Posts

Amma’s stories on Nature of the human mind – Part 2 (13 more stories)

[If you have not read the previous 20 little stories of Amma under this topic, you can read them here:      Amma’s stories on nature of the human mind – Part 1]

1. Who will win?

Once a grandfather and his grandson went to visit a zoo. They were looking at the various wild animals kept in cages in the zoo.

At one place there were two lions, kept in two separate cages. One of them was rather sober and non aggressive. When people came close to the cage or even risked extending a hand inside, the lion did not react. It seemed to be at peace with the people. On the other hand, the lion in the adjacent cage was very aggressive and ferocious.  If anybody came closer to its cage, it will roar and swing its front legs towards them  to scare them away.

The grandfather asked the grandson, “Suppose these two lions were left to fight with each other, which one do you think would win?”

The grandson said, “Maybe the second one that looks very ferocious. I am not sure, though.”

The grandfather said, “One cannot be sure. But I can definitely say that the one which is constantly fed well will win”.

[Amma: “The thoughts that rise up in our minds too are in  similar; the more we feed our mind with evil thoughts, the more will they gain strength. Our mind will get filled with anger, egotism etc and they would win over good thoughts “.]

(Source: Oliyai Nokki-Tamil – Vol 3)

2. Impossible to fill

Once a king was enjoying solitude in his garden. He was roaming around leisurely, enjoying the beauties of nature. He was in a very happy mood that day. At that time,  beggar somehow managed to sneak into the garden without the notice of the guards. He came in front of the kind and saluted him. The king was surprised to see  stranger there, looking impoverished and in tattered clothes. “Who are you? What do you want from me. Tell me quickly and leave this place. Don’t disturb my peaceful mindset now”.

The beggar said, “I am a poor beggar, your excellency. I just want one thing from you. Please rescue me from my poverty by  filling my begging bowl totally”. The king took pity on him. As he was in a good mood that day, he called his Minister in charge for his treasury and said, “Please fill this beggar’s begging bowl fully with gold coins, gems and precious stones”.

But very surprisingly, whatever amount of pearls, gems and gold coins that the minister put into the begging bowl did not fill it fully. Things disappeared into the bowl and it could never be filled to the brim. Soon, an awkward situation came where in the treasury became almost empty; there was  no more gems and gold coins left in the king’s stock.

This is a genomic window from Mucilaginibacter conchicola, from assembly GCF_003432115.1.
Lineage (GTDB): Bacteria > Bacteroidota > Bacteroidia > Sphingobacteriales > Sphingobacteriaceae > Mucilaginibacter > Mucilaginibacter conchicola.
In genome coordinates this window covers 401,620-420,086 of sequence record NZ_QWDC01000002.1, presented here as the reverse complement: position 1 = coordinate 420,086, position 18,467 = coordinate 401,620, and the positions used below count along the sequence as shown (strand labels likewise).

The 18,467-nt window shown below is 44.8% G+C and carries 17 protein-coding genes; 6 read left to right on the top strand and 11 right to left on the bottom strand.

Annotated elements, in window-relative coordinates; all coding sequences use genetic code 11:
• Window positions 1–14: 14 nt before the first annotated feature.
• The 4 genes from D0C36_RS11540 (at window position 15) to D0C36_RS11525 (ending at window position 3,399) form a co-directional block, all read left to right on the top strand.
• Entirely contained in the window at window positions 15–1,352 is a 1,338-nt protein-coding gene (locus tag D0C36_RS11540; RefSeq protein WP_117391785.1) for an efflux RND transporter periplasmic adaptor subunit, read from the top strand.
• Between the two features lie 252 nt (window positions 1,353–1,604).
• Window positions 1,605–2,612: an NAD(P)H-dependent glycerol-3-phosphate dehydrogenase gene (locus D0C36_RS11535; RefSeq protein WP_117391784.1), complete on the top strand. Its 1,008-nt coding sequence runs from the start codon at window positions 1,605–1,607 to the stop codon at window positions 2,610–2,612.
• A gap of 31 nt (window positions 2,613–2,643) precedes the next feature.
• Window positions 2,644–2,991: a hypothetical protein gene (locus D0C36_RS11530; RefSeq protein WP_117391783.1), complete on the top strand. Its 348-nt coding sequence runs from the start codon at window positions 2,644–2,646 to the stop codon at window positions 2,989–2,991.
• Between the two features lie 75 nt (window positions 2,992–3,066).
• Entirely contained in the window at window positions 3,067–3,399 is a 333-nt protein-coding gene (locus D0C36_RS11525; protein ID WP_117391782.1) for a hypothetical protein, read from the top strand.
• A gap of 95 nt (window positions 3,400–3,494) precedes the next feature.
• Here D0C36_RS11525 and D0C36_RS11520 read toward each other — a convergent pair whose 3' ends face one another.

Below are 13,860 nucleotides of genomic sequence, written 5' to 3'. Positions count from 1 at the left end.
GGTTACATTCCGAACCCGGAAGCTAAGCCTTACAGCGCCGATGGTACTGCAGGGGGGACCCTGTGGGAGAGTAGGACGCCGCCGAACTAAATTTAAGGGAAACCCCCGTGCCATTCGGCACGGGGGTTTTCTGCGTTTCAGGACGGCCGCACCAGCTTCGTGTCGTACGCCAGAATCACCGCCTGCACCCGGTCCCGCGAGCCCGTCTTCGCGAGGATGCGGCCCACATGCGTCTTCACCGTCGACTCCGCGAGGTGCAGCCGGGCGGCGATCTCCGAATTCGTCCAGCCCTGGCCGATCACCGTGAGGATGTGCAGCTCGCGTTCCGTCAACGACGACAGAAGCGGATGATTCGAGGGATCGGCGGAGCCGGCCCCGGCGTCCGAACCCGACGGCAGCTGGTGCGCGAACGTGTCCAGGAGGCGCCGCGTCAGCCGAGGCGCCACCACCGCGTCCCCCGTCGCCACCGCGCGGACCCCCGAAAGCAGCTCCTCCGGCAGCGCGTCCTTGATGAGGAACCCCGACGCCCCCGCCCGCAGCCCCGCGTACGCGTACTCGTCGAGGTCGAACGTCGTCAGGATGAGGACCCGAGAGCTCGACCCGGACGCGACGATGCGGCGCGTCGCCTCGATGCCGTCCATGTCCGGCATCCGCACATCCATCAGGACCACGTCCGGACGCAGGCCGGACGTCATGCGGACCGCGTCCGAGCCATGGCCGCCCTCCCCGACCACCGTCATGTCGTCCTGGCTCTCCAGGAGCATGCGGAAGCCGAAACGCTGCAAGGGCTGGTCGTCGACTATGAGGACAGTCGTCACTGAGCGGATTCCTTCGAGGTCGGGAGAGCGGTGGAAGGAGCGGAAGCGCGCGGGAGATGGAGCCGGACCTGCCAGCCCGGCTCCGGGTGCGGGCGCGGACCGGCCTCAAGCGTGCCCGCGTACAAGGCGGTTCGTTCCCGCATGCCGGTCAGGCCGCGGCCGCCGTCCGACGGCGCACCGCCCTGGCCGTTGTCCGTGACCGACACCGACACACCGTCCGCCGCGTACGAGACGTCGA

The king felt shocked and ashamed. He said to the beggar, “Please excuse me. I am unable to keep up my promise to you. I have given whatever I had in the treasury. I have no more wealth to drop into your begging bowl. Your begging bowl seems to be having magical powers.  May I know what is the secret behind this bowl?”

The beggar smiled and said, “Don’t feel bad, O King. Actually this begging bowl is made of the skull of a human being.  Because of it, it has the typical tendency of humans who never get satisfied with what they get and keep on wanting more and more always.  It knows only one thing: “Not enough; want more”. However much you fill this begging bowl, it will never get filled up! It works exactly as the human mind”.

[Amma: “As long as desires exist, there is no peace of mind.  When one desire is satiated, the mind gets some joy, but it is only short living. The next moment, the mind will want more “.]

(Source: Amritam gamaya – Malayalam – Vol 2)

2. Nagging doubt

A boy and girl from neighboring houses were playing together. The boy had some money with him and the girl had some chocolates with her.

The boy said to the girl, “I will give you some coins; will you give me some chocolates in exchange?”

The girl agreed.  The boy was cunning. He hid coins of higher denomination in his pocket and gave only low valued coins to her. The girl gave him chocolates.

After a while, both of them returned to their respective homes. As the girl had no idea about the relative worth of coins, she was content to have a few coins in her possession. She went to bed and slept off peacefully.

At home, the was thinking “This girl must have kept costly chocolates hidden and given to me only cheap and low quality chocolates.  Just like I hid costly coins, she too would have hidden high quality chocolates.”  He could not sleep because of these thoughts.

[Amma: “Mutual trust is the basis on which any relationship can stand – whether it is the relationship between husband and wife, between two friends or between business partners. Many times our own faults and limitations make us doubt others actions and motives; because of it, we fail to appreciate others love and affection and lose our mental peace and joy. “]